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Life out here by Bret Kofford: Living our roles to the hilt

June 26, 2002

PITTSBURGH — Frequently when the National Society of Newspaper Columnists meets for its annual conference, a polar opposite group is meeting in the same hotel.

One recent year the NSNC was meeting in the same hotel as a conference of fighter pilots or a similar neat and trim group. No two groups could be any more dissimilar … except the group we shared the hotel with this month, the Association of Theological Schools — preacher teachers, in other words.

They were well-groomed; we decided during one of our sessions, when it was mentioned that someone should be groomed for an NSNC office, that grooming had nothing to do with our group.

They were well-dressed, and conservatively so. A columnist observed that they were all wearing the same suit, but that couldn't have been true because even though they all looked the same, the suits were different sizes; we favored Hawaiian shirts and T-shirts and shorts with tennies or sandals. "Rumpled" would be an understatement for our group. "Wrinkled" wouldn't be an overstatement.


They were put off by the punk, folk, salsa and rock 'n' roll played out front at the community "arts festival," a term one of their members said with a sneer in the elevator; we not only liked the music but we sought out more and louder music, heading to local clubs and taverns to have our ears bombed more.

They viewed those with liquor on their breath as suspect; we viewed those without liquor on their breath as suspect.

Their meetings were well-behaved and well-attended; ours were filled with people regularly getting up to get a beer coupled with a couple hearty arguments. One columnist mocked another columnist from the dais of a seminar, questioning the other man's intellect, manhood and patriotism. We were angry for our savaged comrade, but we thought it was funny, too, and we parodied it for the rest of the weekend.

They had separate dinners one night for African-Americans, Asian-Americans and women; we had only one dinner each night for our group, and it was filled with African-Americans, Asian-Americans, women, Jews, Christians, maybe a Buddhist or a Shintoist or two, leftists, rightists, sweet people, wise asses, Easterners, Westerners, Southerners, too many Midwesterners, a Canadian, old folks, young folks, middle-age folks, muckrakers, traditionalists, veterans, anti-war zealots, humanitarians, egotists, sexists and women's rights advocates. (Our drop-dead gorgeous Colorado lesbian didn't make it this year.)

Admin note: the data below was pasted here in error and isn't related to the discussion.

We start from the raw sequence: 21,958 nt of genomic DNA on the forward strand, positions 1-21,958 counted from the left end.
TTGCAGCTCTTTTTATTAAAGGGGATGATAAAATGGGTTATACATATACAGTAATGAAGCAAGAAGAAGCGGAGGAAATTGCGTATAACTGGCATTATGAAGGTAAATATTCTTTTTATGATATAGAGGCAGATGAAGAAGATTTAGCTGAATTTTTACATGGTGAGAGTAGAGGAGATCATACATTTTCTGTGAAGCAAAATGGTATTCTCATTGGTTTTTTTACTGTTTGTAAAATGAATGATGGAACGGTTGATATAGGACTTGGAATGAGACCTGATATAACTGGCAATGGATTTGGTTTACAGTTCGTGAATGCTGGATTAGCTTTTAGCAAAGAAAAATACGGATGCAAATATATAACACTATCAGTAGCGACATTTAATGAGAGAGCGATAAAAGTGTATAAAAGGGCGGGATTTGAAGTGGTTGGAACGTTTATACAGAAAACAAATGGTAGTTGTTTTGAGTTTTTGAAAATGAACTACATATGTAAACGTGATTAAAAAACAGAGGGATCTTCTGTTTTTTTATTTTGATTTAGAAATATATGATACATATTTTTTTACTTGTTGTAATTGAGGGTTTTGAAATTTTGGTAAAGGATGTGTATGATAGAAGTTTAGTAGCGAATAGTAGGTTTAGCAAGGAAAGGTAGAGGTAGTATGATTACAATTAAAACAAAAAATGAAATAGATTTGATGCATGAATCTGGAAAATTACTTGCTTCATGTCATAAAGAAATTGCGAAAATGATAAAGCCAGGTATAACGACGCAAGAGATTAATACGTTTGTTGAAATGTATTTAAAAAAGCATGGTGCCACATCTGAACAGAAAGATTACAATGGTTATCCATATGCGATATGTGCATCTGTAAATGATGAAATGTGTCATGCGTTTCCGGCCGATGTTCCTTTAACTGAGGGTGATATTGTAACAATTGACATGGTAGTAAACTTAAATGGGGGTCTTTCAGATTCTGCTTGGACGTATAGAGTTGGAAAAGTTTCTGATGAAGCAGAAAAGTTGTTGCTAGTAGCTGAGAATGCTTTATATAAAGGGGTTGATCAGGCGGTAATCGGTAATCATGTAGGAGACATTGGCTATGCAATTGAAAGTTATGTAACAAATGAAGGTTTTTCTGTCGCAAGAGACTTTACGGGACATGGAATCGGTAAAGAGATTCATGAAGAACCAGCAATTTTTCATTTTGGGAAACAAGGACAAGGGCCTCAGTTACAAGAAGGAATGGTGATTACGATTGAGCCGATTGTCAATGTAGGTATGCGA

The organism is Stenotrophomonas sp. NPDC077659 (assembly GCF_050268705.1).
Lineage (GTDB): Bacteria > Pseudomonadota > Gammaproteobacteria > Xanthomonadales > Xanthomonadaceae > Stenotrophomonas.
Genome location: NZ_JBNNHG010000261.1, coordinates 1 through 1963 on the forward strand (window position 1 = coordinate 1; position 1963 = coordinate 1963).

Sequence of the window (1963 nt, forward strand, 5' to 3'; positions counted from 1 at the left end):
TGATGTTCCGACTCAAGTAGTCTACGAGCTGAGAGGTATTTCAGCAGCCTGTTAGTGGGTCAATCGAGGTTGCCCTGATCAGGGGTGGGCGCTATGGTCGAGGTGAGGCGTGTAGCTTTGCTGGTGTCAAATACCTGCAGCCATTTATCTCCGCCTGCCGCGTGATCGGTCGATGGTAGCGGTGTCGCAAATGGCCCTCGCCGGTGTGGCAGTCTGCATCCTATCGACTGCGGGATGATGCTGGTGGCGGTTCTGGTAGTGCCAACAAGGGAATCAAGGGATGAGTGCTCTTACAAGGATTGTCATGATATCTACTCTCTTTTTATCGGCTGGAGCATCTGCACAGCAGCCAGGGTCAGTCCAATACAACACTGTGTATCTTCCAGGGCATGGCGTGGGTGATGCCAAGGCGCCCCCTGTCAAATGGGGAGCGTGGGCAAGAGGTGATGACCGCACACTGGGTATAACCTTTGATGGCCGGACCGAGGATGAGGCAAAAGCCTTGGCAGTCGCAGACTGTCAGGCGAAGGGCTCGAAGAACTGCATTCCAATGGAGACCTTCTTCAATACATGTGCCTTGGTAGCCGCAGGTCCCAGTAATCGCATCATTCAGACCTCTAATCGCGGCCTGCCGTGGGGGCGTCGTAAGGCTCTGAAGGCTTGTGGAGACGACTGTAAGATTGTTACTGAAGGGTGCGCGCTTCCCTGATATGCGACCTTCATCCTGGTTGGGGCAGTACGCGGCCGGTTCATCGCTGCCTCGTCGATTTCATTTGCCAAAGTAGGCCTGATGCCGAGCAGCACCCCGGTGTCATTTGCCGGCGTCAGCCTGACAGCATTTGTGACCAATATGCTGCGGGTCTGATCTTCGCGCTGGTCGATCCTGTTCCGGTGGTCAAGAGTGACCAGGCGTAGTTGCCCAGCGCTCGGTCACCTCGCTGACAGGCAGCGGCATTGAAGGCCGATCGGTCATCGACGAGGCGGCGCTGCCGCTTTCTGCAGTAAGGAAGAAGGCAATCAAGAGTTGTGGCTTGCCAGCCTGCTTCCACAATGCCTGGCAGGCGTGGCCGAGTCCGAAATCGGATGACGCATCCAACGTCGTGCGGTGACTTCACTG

They favor religious readings; we favor bad jokes.

They were taciturn and remote in the elevators; we were engaging and often drunk in the elevators.

I got the feeling they didn't much like us, and I can tell you a lot of us didn't much like them.


That's the way it should be. We both have our roles to play in our society. They push piety, good behavior, following the rules, staying clean and sober and reverent. We push the questioning of authority, doubting what you are told, telling people to go to hell if they need it, having a cold one or four and engaging in an argument for argument's sake.

When religious people go too far, and try to force on society ways we should act or think or dress or live, we are there to question them, even mock them if that is the best way to get out the message. When they don't reform what is wrong in our groups (such as having separate dinners for women, African-Americans and Asian-Americans), we demand that they do better. That is our role, and it is a noble one, one for which I have proudly taken blows and will proudly take more.

They are there to rein in the populace when our society's freedoms go too far or go awry. They are there to provide spirituality and faith when a good laugh or a cold beer won't do.

The incomparable Leonard Pitts Jr., a good man, a good soul and a renowned columnist I am proud to say we publish in this newspaper, was there to receive an award and give us a boost of faith in what we do. He told us, among other things, that we are important to this country in that we fight the stupidity of the land. We do that, but we also fight the smart and well-intentioned whose ideas don't fit or are not fair to all. Chuck Stone, a retired columnist of less renown than Pitts but no less a good man, received our lifetime achievement award. He told us we fight the good fight for the right reasons and must continue.

Each year I go to the columnists' convention I get, along with about four pounds of beer weight, a new injection of the truth of how important newspaper columnists are to this country. But as I get older and I hope wiser, I see how important religion is to our society.

Still, I realize many newspaper columnists and a lot of religious folks will never get along.


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